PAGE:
Hide menu

Visualization Centre combines science and entertainment

The world leading visualization research unit at LiU Norrköping is behind the high profile launch of Visualization Centre C and northern Europe's most modern dome theatre. The inauguration takes place on May 27, with the king present to open the centre.

The centre is the first of its kind anywhere in the world where research, education, artistic creation and entertainment will run in parallel.

Three houses in the area of Kopparhammaren in Norrköping have been transformed into a fascinating mix of 3600 square metres of science and entertainment with exhibition venues, conference centre and shop. The centre will be open to the public six days a week and is expected to attract visitors from around the world.

The big dome theatre is set to become the public heart of the centre, measuring 14 metres in diameter. It is a 3D theatre where the audience, surrounded by sounds and images, will be taken on adventures in macro and micro cosmos, in externally and internally produced dome films.

But perhaps more important than that is the researchers’ opportunities to visualize their own research and reach a deeper understanding, for example through the climate visualizations that have been produced so far.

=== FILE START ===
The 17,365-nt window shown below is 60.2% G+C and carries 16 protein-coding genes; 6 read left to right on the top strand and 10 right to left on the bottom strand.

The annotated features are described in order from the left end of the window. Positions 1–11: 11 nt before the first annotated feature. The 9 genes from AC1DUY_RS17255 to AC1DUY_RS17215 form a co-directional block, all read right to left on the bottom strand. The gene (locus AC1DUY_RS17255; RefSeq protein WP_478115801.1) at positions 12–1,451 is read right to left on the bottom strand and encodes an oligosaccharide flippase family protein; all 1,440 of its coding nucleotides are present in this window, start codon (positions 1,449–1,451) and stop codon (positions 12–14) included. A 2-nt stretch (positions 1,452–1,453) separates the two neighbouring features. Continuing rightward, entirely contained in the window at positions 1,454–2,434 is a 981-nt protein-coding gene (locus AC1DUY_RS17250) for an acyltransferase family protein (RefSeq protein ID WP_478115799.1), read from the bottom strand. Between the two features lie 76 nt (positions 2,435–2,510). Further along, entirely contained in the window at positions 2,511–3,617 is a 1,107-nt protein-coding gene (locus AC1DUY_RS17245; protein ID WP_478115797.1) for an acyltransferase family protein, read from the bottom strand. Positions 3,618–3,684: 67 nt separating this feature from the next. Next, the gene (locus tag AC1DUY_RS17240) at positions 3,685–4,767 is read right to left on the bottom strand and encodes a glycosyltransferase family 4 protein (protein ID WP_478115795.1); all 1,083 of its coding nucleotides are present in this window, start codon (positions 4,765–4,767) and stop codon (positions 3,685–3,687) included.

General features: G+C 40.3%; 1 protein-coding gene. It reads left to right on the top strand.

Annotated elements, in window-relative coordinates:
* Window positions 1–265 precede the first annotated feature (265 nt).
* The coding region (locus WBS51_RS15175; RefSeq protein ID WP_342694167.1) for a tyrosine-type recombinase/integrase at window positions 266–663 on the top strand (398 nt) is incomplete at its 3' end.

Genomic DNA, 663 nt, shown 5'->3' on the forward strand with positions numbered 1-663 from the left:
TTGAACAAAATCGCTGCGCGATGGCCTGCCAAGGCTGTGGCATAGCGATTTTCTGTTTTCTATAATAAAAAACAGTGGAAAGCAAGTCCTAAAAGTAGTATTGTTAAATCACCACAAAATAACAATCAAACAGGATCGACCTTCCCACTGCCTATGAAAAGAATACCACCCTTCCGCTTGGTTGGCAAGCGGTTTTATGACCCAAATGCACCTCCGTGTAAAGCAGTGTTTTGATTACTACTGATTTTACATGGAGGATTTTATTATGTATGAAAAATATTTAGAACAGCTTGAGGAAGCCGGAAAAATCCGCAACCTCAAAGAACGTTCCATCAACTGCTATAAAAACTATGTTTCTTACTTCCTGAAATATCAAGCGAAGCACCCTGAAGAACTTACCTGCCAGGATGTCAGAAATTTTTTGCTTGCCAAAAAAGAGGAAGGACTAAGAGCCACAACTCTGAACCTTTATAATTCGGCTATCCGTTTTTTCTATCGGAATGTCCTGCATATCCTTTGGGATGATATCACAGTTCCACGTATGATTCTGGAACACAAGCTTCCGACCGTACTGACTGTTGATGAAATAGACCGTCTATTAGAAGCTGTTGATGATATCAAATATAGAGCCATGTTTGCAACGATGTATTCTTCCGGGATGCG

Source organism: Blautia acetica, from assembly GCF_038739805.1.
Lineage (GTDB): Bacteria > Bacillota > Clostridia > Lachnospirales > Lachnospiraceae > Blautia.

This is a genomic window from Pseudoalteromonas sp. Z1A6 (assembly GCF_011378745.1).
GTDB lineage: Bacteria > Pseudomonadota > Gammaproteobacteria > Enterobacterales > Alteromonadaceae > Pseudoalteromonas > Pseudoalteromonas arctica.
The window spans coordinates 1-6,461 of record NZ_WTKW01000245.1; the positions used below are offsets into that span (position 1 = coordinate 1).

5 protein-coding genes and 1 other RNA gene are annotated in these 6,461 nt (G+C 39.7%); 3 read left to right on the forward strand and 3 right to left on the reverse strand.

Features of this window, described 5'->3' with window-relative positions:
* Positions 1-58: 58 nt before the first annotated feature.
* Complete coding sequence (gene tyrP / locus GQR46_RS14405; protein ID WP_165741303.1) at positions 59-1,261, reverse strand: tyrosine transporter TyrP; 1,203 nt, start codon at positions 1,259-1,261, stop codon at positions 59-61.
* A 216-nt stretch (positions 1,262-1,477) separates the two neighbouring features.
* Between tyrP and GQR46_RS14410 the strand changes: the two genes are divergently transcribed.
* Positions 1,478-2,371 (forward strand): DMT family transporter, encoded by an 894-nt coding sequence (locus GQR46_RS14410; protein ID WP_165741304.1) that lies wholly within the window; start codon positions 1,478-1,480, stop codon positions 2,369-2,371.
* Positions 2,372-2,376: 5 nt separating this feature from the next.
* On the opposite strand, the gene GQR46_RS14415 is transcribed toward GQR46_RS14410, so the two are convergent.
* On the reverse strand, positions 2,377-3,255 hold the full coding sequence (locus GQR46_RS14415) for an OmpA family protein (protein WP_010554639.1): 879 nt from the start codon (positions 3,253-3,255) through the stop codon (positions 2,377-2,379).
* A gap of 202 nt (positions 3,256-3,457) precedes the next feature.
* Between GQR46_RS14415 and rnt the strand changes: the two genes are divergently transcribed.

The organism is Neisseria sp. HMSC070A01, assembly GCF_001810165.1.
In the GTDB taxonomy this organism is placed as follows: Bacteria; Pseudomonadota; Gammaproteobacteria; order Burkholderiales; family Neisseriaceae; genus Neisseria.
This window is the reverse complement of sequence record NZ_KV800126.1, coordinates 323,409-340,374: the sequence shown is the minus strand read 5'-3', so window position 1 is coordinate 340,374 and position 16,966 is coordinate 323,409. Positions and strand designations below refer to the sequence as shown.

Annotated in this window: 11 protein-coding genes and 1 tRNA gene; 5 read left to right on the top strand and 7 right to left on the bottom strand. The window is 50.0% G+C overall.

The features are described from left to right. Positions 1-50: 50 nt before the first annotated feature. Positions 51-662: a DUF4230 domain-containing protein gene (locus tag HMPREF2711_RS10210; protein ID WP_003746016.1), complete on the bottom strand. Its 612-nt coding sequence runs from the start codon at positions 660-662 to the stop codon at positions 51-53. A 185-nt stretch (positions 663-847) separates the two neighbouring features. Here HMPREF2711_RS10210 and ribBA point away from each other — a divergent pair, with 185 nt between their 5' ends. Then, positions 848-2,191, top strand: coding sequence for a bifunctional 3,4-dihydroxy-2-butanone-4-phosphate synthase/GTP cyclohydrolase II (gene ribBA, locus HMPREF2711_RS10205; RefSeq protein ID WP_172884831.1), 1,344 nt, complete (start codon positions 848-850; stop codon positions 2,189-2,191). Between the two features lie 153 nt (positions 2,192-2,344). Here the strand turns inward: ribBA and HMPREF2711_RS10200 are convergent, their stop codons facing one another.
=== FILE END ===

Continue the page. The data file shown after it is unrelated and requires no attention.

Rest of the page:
The first film to be shown in the dome theatre is a dizzying journey through billions of light years. It is created by Carter Emmart, Director of Astrovisualization for production and education at the Rose Center for Earth and Space in New York but also honorary doctor at Linköping University since 2006.

The Visualization Centre C will also include research and development laboratories, thereby contributing to strengthening a research field where LiU is already a strong contender.

That all this exists is much thanks to Anders Ynnerman, who a decade ago was recruited to be LiU’s first professor of scientific visualization. He started the undergraduate training programme Media Technology and initiated Norrköping’s Visualization and Interaction Studio (NVIS).

Today there are several different research groups within the department Visual Information Technology and Applications (VITA): scientific visualization, information and geo visualization, computer graphics and virtual reality and visual learning and communication.

The Centre for Medical Image Science (CMIV) is also at LiU It opened in 2002 with Anders Persson as director, and has impressed the whole world, with among other things their virtual autopsies.

Therese Winder 2010-05-26

Page manager: therese.winder@liu.se
Last updated: 2010-08-24